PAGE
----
Minimum Wage Debate Heats Up
Minimum Wage Debate Heats Up

The recent move by New York to a statewide minimum of $15 for fast-food workers raises concerns.

New York Gov. Andrew Cuomo recently approved a state board's recommendation for a statewide $15 minimum wage for fast-food workers. The move comes as many employees and employers are at odds over what the minimum pay should be for workers.
 
The wage hike for fast-food workers in New York will be phased over three years in New York City and over six years for the rest of the state.
 
New York is the first state in the nation to adopt a $15 minimum wage. Los Angeles, Seattle, San Francisco and the California cities of Oakland and Berkeley have also approved a phased-in increase to take their minimum wage to $15 an hour.
 
Proponents of the wage increase say this would help struggling families and stimulate the economy. The issue is a big part of the 2016 presidential debate. According to U.S. News and World Report, Democratic presidential contenders Sen. Bernie Sanders of Vermont and former Maryland Gov. Martin O'Malley have both backed a $15 federal rate, while former Secretary of State Hillary Clinton prefers $12. 
 
Meanwhile, leading GOP candidate Donald Trump told MSNBC in late August that "having a low minimum wage is not a bad thing for this country." 
 
"We can't have a situation where our labor is so much more expensive than other countries that we can no longer compete," the billionaire businessman said. "It's such a nasty question because the answer has to be nasty."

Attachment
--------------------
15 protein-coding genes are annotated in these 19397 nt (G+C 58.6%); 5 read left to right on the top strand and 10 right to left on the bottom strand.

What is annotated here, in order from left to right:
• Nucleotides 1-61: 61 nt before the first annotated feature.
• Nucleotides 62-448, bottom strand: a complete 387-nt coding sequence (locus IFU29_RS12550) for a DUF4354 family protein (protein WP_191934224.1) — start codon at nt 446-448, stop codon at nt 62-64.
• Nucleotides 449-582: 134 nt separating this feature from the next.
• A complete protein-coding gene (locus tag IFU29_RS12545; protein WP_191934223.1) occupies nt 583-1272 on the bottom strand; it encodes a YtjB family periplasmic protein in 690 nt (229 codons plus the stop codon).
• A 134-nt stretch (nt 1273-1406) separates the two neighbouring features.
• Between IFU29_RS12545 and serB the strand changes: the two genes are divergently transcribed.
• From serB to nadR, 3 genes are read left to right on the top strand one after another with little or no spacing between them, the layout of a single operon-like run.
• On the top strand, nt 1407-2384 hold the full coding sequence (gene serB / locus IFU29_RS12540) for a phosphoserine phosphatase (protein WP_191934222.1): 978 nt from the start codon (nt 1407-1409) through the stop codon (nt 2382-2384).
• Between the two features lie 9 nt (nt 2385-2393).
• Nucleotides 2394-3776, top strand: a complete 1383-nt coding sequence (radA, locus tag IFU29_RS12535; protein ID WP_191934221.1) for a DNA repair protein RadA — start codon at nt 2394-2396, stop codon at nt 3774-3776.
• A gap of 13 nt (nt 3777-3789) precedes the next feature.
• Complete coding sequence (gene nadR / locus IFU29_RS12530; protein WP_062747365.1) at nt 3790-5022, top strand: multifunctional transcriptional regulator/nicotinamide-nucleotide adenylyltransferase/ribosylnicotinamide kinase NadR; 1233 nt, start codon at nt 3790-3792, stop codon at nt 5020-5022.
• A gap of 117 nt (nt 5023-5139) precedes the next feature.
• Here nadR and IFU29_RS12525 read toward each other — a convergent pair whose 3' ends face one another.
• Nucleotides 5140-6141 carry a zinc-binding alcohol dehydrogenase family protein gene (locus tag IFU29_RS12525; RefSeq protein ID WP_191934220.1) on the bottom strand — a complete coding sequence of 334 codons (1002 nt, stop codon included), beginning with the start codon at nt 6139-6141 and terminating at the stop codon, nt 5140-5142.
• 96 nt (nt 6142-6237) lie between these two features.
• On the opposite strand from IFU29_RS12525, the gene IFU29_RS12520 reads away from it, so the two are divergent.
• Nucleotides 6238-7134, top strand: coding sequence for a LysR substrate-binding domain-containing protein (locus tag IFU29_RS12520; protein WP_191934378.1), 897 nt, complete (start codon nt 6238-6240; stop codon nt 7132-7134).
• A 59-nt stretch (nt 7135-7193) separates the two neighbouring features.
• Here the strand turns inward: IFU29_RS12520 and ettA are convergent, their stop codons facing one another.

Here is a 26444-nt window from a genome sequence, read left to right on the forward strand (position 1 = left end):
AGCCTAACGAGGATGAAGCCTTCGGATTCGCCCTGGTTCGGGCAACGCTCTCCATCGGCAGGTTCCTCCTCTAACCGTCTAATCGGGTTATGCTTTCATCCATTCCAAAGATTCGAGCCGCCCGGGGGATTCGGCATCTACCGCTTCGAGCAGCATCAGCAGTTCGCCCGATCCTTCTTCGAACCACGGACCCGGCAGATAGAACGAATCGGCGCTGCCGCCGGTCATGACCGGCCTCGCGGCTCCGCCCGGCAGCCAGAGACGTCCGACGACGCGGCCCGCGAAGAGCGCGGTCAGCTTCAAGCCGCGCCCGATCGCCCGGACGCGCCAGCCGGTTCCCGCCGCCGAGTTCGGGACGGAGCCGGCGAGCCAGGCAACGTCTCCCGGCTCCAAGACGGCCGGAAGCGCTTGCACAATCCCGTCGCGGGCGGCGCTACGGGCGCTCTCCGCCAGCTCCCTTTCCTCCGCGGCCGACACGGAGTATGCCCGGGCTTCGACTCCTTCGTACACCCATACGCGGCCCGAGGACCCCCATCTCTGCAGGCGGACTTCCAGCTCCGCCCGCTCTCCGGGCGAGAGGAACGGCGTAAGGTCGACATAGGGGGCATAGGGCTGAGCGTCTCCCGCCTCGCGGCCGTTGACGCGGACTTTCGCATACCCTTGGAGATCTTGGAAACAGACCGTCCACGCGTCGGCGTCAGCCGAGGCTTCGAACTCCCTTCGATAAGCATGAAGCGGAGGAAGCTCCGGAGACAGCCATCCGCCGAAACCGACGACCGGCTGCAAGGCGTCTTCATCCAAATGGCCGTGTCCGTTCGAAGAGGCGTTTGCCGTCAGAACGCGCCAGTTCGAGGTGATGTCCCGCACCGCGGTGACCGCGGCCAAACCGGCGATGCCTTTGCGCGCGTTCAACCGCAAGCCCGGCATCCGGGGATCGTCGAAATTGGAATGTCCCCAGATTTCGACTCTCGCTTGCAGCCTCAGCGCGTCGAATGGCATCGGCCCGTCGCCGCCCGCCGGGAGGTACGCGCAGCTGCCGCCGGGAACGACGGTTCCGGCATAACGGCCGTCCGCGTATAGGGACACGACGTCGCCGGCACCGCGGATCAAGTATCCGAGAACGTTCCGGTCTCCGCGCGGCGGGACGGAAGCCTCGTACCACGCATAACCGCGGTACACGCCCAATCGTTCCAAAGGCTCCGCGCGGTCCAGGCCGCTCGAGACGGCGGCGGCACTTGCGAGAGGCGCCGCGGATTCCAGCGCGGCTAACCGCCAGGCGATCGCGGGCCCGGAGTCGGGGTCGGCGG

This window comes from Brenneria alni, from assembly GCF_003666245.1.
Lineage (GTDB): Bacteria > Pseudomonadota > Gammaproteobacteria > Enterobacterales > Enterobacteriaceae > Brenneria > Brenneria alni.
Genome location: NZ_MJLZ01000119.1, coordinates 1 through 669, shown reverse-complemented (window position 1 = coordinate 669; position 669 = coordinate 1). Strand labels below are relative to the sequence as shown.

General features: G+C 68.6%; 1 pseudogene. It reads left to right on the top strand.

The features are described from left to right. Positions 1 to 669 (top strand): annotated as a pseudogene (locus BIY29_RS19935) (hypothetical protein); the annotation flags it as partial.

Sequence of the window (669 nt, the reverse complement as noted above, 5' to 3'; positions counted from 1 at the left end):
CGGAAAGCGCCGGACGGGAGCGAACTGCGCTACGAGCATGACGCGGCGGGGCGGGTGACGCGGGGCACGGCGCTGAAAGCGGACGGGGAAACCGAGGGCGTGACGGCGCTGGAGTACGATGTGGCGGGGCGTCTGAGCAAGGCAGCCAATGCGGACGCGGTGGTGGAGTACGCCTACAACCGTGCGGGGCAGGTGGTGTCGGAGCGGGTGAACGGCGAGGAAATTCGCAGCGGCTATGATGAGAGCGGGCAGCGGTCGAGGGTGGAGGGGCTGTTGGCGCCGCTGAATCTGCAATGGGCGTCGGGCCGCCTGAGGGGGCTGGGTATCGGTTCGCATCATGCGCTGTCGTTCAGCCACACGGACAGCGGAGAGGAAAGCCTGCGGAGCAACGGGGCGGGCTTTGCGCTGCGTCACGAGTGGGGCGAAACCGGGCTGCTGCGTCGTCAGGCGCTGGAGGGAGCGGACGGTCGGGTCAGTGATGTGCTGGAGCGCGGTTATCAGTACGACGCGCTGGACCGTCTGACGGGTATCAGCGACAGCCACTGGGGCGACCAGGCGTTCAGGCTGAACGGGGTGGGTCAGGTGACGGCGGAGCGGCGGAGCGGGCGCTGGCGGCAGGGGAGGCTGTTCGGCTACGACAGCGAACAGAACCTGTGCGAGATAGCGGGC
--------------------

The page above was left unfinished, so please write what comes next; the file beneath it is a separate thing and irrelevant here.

While the $15 minimum wage increase in New York may be a win for labor unions and fast-food workers, the acceptance of a $15 minimum wage is facing sharp opposition from some industry leaders and employers over the implementation and the benefits of the law. Many fear that the raise in the minimum wage would have a negative impact on employers, especially small businesses and franchises. 
 
In an opinion piece in The Wall Street Journal, Andy Puzder, CEO of CKE Restaurants, talked about how Stephen Bronars of Edgewood Economics crunched the minimum wage numbers for the Seattle, Los Angeles and San Francisco markets.
 
According to The Wall Street Journal, Bronars found that the “first wave of minimum wage increases appears to have led to the loss of over 1,100 food service jobs in the Seattle metro division and over 2,500 restaurant jobs in the San Francisco metro division.”
 
In an interview with FOX Business, Steve Caldeira, the CEO of the International Franchise Association, spoke about the discriminatory practices of the $15 minimum wage phase-in as it relates to franchising. In Seattle, non-franchise restaurants have seven years to raise the minimum wage to $15 while franchised restaurants only have three years to comply.
 
That’s why the IFA is suing the city of Seattle and presented oral arguments in the U.S. 9th circuit court of appeals. According to Caldeira and the IFA, the ruling in Seattle is “a violation of the Commerce Clause of the United States, the Equal Protection Clause and the Washington State Bill of Rights.”
 
As presidential candidates, industry leaders, unions and workers continue to debate the increase in minimum wage, there is sure to be many more points of view to consider.

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